However, the truth is that social partnership ended on February 3 this year when the pension levy was implemented. The talks in recent weeks were not a failed resumption of the social partnership process but a discourse between public sector unions and their employers (as one union leader emphasised to me). The Government seems willing to engage — on its own terms — with the public sector unions but appears to have no interest in forcing new deals upon the private sector.
This makes one of Begg’s less reported comments this week even more interesting. He said the ICTU would first engage with employers in the private sector regarding their commitment to the 6% pay deal negotiated in September of last year. This is incredible. The majority of private companies have cut staff or frozen or reduced pay: there are very few who have done better over the past year. To expect them to pay more money is unbelievable.
The suspicion is that it is a tactic to put pressure on the semi-state companies and the banks, who just happen to be the biggest members of the IBEC.
This is a warning shot against any desire to cut incomes. I wrote in September 2008 that it was unbelievable that IBEC signed up then to pay increases, but I should have emphasised that IBEC barely represents the real private sector. It will ignore this sabre-rattling.
But if that represents another avenue of attack for the unions the real trench warfare will take place with the Government. The ICTU public services committee is delivering pre-Christmas lack of cheer to the Government with the announcement of details of a campaign of industrial action against the pay cuts. Mindful of the lack of public support for last month’s day of action it seems that it may take the form of a work-to-rule which could cripple the effective working of State services while safeguarding pay for those involved.
However, the main union bosses have their own crosses to bear. Peter McLoone of IMPACT should always be remembered for his chairmanship of FÁS at a time when its waste of public funds was most rampant.
HIS handling of the crisis involving director general Rody Molloy was abysmal and his negotiating skills are also in question. He and his colleague Bernard Harbour were most prominent in suggesting a pre-budget deal could be done with the Government whereby a temporary pay reduction would be agreed in return for 12 days unpaid leave. That disclosure undermined the unions very badly.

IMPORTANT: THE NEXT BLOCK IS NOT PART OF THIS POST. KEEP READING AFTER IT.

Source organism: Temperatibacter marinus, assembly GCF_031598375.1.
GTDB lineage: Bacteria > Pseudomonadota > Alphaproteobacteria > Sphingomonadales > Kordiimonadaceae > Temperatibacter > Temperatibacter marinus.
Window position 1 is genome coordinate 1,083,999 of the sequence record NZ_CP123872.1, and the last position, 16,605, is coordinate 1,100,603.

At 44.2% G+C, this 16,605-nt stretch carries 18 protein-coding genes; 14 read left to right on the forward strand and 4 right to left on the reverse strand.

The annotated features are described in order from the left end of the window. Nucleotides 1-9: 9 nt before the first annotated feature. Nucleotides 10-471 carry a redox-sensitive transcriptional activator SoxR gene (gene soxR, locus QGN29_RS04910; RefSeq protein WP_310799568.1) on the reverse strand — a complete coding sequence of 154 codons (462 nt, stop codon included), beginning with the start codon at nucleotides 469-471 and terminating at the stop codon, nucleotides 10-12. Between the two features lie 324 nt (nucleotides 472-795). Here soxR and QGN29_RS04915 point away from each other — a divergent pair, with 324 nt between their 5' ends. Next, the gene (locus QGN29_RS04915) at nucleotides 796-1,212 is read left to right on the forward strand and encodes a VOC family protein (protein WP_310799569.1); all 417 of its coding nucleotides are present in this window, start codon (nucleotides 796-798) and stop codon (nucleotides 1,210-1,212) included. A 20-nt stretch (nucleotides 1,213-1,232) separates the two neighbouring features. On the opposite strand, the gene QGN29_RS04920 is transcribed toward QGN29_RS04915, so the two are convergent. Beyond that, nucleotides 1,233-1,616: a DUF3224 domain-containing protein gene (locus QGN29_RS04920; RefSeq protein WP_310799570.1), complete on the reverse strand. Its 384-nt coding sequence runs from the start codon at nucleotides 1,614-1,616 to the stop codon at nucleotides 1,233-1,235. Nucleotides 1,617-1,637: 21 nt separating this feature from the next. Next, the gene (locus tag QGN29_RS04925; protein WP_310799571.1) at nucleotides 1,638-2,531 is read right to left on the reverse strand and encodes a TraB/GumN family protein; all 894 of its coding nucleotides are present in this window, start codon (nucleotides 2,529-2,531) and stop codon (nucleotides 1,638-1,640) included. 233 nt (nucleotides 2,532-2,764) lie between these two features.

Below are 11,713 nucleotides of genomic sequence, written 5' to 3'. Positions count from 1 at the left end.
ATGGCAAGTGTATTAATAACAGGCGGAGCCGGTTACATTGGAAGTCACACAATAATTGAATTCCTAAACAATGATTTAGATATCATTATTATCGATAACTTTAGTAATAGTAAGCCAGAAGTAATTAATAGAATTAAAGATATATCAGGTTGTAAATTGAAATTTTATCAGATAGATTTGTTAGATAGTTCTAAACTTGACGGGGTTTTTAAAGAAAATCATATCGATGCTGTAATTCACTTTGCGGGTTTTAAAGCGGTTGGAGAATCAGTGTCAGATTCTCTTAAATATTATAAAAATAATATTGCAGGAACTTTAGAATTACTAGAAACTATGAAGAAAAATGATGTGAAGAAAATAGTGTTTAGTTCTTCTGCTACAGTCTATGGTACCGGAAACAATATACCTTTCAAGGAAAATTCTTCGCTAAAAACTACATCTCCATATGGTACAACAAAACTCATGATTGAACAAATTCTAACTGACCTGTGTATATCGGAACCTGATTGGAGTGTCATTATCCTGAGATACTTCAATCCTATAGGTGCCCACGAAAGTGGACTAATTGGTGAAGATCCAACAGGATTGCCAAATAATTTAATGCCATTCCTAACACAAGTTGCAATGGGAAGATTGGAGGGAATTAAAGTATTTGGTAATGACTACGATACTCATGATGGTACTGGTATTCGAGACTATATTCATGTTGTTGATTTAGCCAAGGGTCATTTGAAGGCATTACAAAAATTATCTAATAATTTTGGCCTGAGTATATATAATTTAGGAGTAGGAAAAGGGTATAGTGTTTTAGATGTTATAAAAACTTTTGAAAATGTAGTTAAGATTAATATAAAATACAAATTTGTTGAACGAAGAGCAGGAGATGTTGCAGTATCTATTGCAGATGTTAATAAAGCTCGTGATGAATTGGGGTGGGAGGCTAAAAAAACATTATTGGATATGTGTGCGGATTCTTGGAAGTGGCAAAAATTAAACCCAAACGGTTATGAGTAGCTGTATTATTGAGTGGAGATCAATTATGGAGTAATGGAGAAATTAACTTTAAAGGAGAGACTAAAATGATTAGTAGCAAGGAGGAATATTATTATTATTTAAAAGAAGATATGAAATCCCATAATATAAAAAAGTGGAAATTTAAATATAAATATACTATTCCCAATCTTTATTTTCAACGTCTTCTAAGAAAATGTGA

Unfortunately for the unions the subsequent revelation of the details of public sector reform that was being offered to the Government came too late, and was too little, to overcome the impression that has been fixed in the public mind of a bloated public service that is unwilling to offer meaningful change without getting something in return.
The unions may seem to regard themselves as ethically and morally superior to just about anyone else but they cannot escape their share of the responsibility for the disaster now befalling us: they demanded the increased spending on public pay and employment that cannot be afforded now. They did so without taking into account the vulnerability of tax revenues so largely derived from the property bubble.
Notably, Begg was a member of the board of the Central Bank of Ireland during the crucial period where regulation of the banks failed: nobody noticed him resigning in protest at the time or resigning since out of shame for being part of the failure. It is hard to demand that the Government be ousted when you were part of the establishment that created the crisis.
The Last Word with Matt Cooper is broadcast on 100-102 Today FM, Monday to Friday, 4.30pm to 7pm.